NI floods: Family living in mobile home after Newry floods

Kevin MacAuley
Kevin McCauley said it was terrifying to see that water flooding into his home

A man living in a mobile home more than a week after his house was flooded has said he doesn't know what to do or where to go.

Kevin McCauley said he awoke to water flooding into his home on the Omeath Road alongside Newry Canal.

While support for businesses has been forthcoming, a number of homes were also severely damaged.

Emergency rates relief for businesses will be automatically paid to those badly affected by the floods.

In the Armagh, Banbridge and Craigavon Council area it is estimated 67 homes were flooded.

Newry, Mourne and Down District Council said to date 107 residential properties have been issued with a payment of £1,000 from the Scheme for Emergency Financial Assistance (SEFA) payment scheme.

The Department for Communities activated SEFA for the period from 17 October 2023 to 16 November 2023 whereby householders who suffered severe inconvenience could claim the payment from their local council.

"The bills keep coming in"

Mr McCauley told BBC News NI that when last week's flooding occurred his home was deluged and a week later he is still trying to save what he can.

He doesn't know what will be done to prevent future flooding and said the sight of water coming into his home was terrifying.

"The bills are just coming and coming and coming to a house we cant live in. Unless someone fixes the bigger problem I'm in dire straits."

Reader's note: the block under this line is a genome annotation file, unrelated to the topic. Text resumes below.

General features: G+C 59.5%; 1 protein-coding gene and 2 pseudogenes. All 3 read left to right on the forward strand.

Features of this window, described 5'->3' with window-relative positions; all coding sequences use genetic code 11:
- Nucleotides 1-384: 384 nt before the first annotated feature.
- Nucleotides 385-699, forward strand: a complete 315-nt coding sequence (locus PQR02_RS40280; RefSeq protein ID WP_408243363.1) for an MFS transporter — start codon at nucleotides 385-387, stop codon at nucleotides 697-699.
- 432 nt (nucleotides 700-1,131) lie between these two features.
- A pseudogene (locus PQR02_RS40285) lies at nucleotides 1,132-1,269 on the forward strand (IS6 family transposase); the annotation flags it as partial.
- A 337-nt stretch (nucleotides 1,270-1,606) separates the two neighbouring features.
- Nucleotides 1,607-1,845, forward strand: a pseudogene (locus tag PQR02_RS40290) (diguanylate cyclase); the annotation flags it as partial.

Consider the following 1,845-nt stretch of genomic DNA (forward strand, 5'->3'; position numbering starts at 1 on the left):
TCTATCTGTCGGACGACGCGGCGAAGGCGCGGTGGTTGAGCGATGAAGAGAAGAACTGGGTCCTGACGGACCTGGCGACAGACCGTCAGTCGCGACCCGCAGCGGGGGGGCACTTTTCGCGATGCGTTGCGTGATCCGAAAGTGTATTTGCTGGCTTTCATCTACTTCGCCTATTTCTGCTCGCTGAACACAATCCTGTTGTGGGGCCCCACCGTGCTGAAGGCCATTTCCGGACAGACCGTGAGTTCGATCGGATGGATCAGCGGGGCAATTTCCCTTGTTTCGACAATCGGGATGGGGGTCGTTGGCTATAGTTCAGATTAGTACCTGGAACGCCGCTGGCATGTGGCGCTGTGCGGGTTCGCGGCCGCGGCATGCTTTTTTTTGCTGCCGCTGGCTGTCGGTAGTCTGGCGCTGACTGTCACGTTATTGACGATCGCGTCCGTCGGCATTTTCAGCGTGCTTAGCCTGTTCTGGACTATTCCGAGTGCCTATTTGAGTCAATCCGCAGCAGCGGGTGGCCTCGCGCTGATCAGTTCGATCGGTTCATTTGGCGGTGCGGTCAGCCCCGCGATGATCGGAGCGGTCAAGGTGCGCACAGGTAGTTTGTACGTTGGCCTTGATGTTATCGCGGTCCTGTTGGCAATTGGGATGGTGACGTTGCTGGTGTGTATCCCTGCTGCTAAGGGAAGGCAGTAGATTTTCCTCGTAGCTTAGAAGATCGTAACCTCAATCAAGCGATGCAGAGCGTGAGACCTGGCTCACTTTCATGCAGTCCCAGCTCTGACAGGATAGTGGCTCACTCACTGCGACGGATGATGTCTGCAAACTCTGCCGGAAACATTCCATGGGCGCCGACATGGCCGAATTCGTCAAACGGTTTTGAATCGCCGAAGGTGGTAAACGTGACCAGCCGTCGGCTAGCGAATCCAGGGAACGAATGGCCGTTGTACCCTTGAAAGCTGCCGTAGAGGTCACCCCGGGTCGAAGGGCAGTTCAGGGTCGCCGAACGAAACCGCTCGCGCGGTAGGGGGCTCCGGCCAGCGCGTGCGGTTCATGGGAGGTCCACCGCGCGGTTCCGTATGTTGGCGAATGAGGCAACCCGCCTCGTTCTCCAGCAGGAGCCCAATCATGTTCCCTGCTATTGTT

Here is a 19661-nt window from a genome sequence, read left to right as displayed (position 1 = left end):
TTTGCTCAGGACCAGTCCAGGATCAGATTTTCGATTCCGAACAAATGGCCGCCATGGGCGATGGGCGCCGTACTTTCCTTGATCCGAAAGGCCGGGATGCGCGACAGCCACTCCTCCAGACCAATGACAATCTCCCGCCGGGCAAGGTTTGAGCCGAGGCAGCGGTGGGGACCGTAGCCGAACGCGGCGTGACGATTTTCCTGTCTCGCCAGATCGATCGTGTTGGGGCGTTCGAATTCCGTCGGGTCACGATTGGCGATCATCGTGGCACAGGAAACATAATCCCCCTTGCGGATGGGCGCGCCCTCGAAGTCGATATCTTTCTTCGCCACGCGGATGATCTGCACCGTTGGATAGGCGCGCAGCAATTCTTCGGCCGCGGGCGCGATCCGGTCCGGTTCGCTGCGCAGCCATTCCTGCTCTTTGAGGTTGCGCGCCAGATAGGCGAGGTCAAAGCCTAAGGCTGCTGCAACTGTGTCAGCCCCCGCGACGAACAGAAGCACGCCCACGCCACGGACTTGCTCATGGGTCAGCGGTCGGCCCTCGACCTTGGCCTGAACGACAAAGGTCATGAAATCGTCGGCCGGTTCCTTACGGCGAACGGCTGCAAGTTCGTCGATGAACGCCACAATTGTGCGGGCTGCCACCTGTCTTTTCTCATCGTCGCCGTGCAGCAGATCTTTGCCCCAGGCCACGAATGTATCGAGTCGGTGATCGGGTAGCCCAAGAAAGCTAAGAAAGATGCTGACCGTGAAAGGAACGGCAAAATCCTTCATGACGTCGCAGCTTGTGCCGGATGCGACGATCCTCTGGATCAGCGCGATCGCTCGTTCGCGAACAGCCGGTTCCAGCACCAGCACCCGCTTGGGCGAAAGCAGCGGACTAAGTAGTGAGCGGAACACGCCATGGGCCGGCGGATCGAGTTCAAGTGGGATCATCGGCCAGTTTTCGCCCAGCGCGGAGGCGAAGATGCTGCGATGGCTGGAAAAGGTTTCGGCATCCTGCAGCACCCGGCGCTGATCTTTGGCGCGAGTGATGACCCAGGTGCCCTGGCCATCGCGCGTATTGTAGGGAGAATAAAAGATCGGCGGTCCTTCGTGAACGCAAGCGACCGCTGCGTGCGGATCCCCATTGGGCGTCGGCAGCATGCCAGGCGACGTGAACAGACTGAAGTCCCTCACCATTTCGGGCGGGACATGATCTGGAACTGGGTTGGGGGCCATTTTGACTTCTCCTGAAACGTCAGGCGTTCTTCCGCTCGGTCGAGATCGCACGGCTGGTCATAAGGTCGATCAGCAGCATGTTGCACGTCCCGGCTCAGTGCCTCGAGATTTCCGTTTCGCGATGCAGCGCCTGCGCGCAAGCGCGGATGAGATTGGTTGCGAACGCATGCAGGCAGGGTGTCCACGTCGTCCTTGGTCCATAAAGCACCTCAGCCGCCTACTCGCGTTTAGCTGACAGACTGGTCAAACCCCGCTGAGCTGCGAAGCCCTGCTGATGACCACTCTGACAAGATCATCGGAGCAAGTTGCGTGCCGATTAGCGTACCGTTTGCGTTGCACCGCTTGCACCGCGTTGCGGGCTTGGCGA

Kevin MacAuley's home during the floods
Kevin McCauley's family have been living in a mobile home since the floods damaged their home.

Mr McCauley recounted the minute his home started to flood,

"There's four or five inches of floodwater inside and 2.5ft outside - if this keeps coming in we are in trouble as we are in a bungalow.

"The water was nearly up to my waist - it's freezing."

Mr McCauley said he managed to get his children to safety but the risks played on his mind,

"I bring my middle daughter out to the van, I run back for my five year old, I think this is risky - I'm afraid of dropping him because it's so dark I cant see one thing."

The McCauley family have moved out of their home, but they do not know what to do next.

"I'm on my third skip at this stage. We are still trying to save some things, " he added.

"We are living in a mobile home. Where do we go? What do we do?"

Rates relief for businesses

Meanwhile, businesses affected by the floods will receive rates relief.

Some businesses will not have to apply for the funding as those eligible will be identified by the council.

Measures will include 100% relief for non-domestic rates on flooded properties and support to help with temporary relocation.

Ratepayers that have paid their rates in full this year will receive a refund.

Public sector properties are excluded.

Businesses must meet the following criteria to be eligible:

  • The relevant district council has confirmed that the property was flooded

  • The property was valued for non-domestic rates on the rating system on the date of the flooding incident

  • The business was trading from the flooded property and liable for non-domestic rates on the date of the flooding incident

  • Or the property was listed as vacant with Land Property Services (LPS) and the owner was liable for vacant rates on the date of the flooding incident

If a business has relocated temporarily, it will be eligible for 100% rate relief up to 31 March 2024.

This relief is only available when the business relocates to a property that was recorded as vacant on the rating system on the date of the flooding incident.

The UK government pledged £15m to help flood-hit firms in Northern Ireland to cover the clean-up and resume trading.

But some have criticised the amount on offer, with one trade body saying that about £37m is needed for Newry alone.

Stormont's Department of Finance has said that more support will be available although it is not clear how much will be on offer or when it will be available.